Charyn Grandau, treasurer of the Verona School Board, defends the superintendent's raise, explaining that she and her colleagues have been concerned that Gorrell's $130,000 annual salary lags behind his counterparts in other Dane County school districts. According to the Verona Press story, Gorrell's salary has been frozen for the last two school years due to budget cuts in the district, although he is still on track to receive a $50,000 longevity bonus in 2013, to be paid into a retirement account.

"We have a policy of trying to pay our employees at a rate that's in the top one-third of the districts in Dane County because we want to attract high-quality employees," Grandau says. "Dean Gorrell is in the bottom quarter of the pay scale for county superintendents, and Verona is a larger, more complex district to run than some of the smaller districts in our area." 

According to Department of Public Instruction figures, the top superintendent wage in Dane County, not surprisingly, goes to Daniel Nerad, head of the 24,806-student Madison district, who makes $201,438. Other superintendent salaries in the higher tier include:

• Oregon, 3,725 students, $155,900

• Middleton-Cross Plains, 6,104 students, $155,675

• DeForest, 3,249 students, $146,243

• Mount Horeb, 2,337 students, $143,000

• Sun Prairie, 6,977 students, $142,193.

Superintendent salaries in Verona and Stoughton are $130,000; Verona had an enrollment in 2010-2011 of 4,889 students and Stoughton had 3,379 students. 

"If we want to remain competitive, we need to pay our staff," Grandau says, noting that teacher salaries in the Verona district fall within the top third of the pay range for all Dane County districts, a goal Verona is aiming to reach for all staff. Starting salary for a Verona teacher with a bachelor's degree is $35,293 annually. Starting hourly wages for support staff are around $10 an hour.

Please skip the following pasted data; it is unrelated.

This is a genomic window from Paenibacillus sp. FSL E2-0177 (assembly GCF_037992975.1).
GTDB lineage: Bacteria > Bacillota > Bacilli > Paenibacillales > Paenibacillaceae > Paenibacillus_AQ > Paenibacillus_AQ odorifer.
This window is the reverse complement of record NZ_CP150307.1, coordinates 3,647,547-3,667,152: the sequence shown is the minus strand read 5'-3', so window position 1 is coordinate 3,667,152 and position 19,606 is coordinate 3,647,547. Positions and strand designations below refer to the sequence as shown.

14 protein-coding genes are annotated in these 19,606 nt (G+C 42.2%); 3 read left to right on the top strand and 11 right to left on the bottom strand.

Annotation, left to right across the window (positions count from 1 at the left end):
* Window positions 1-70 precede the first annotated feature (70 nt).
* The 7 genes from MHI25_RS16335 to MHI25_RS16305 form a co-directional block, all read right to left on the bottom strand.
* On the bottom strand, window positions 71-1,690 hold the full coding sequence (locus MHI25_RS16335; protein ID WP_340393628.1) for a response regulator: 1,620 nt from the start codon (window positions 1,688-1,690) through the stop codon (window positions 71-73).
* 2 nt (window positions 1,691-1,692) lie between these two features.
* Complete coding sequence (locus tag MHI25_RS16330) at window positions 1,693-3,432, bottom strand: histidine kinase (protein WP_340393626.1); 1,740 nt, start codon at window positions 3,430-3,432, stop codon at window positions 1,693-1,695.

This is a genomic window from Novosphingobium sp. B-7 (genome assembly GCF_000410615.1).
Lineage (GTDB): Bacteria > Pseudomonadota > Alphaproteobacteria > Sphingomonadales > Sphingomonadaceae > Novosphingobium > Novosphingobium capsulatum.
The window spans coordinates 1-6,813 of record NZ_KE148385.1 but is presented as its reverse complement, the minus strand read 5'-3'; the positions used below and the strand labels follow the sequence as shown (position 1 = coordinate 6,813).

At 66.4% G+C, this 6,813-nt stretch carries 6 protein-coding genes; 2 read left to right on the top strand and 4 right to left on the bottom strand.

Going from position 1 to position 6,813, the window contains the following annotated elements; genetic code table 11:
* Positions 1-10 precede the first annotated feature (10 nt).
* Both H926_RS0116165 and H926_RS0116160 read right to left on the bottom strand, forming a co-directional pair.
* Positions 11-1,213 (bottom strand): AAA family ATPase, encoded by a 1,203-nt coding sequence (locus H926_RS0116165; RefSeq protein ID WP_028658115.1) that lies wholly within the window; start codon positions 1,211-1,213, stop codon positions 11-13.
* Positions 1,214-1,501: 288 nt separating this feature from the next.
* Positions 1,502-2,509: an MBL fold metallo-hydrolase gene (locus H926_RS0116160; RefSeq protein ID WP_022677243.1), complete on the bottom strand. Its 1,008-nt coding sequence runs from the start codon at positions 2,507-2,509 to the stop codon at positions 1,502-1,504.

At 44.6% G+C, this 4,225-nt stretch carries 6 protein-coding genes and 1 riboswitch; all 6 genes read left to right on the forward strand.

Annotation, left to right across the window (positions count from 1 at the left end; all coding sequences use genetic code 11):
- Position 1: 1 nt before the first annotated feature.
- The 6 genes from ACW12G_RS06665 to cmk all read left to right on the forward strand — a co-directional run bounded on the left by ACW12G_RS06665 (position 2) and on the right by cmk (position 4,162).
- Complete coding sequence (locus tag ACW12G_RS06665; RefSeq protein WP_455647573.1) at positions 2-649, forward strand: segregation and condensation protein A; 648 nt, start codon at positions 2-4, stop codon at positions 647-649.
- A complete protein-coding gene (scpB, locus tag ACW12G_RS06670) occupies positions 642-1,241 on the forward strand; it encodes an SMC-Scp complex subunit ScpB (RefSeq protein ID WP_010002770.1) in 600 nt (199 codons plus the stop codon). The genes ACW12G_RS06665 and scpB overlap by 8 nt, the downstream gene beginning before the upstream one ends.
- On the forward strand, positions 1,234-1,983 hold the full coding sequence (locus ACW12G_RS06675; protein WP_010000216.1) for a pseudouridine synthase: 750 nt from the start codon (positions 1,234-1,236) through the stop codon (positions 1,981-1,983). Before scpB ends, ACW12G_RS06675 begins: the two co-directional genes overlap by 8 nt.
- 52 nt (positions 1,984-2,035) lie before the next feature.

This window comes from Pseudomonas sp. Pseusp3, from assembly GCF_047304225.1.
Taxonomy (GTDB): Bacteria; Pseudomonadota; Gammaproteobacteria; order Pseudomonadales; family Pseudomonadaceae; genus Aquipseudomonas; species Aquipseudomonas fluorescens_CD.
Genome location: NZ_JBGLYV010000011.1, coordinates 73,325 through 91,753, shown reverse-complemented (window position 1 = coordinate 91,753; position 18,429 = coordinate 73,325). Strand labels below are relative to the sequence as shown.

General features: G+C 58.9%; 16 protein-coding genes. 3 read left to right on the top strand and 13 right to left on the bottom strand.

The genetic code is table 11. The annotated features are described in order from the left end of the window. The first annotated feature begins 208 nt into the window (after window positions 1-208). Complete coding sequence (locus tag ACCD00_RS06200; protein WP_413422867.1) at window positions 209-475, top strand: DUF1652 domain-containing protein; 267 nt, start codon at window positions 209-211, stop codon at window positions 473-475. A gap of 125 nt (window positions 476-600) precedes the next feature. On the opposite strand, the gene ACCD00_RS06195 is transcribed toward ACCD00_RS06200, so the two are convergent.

"We have been luckier in Verona than in some other districts, and it's important that we're not just reacting to the current situation. We have to think of the future; we have to move forward toward our policy goals," she says.

Grandau notes that the increase in Gorrell's salary not only met a board goal regarding the superintendent's pay, but was done in a budget neutral way because of the contract's new requirements for the contributions toward health insurance and pension. 

According to the Verona Press story, Gorrell did not request the increase in salary. Efforts to reach him for comment were not successful.

In notes from the Aug. 1 School Board meeting, members also discussed whether to give themselves a 2 to 3 percent raise. A decision will be made later this month. 

Murphy says the board's decision to significantly hike Gorrell's salary, and his willingness to accept the raise, has brought a flurry of angry comments from teachers and other staff members.

"People really are upset. He could have said, 'No, I'm not going to take the increase this year because my staff isn't getting anything to offset the cuts they're taking.' I guess it feels like a betrayal of that idea of shared sacrifice. There's a fear of the unknown, and questions about how our district will be run. Will it all be top down? For me it symbolizes a lack of commitment ... It's talking the talk, but not walking the walk," she says.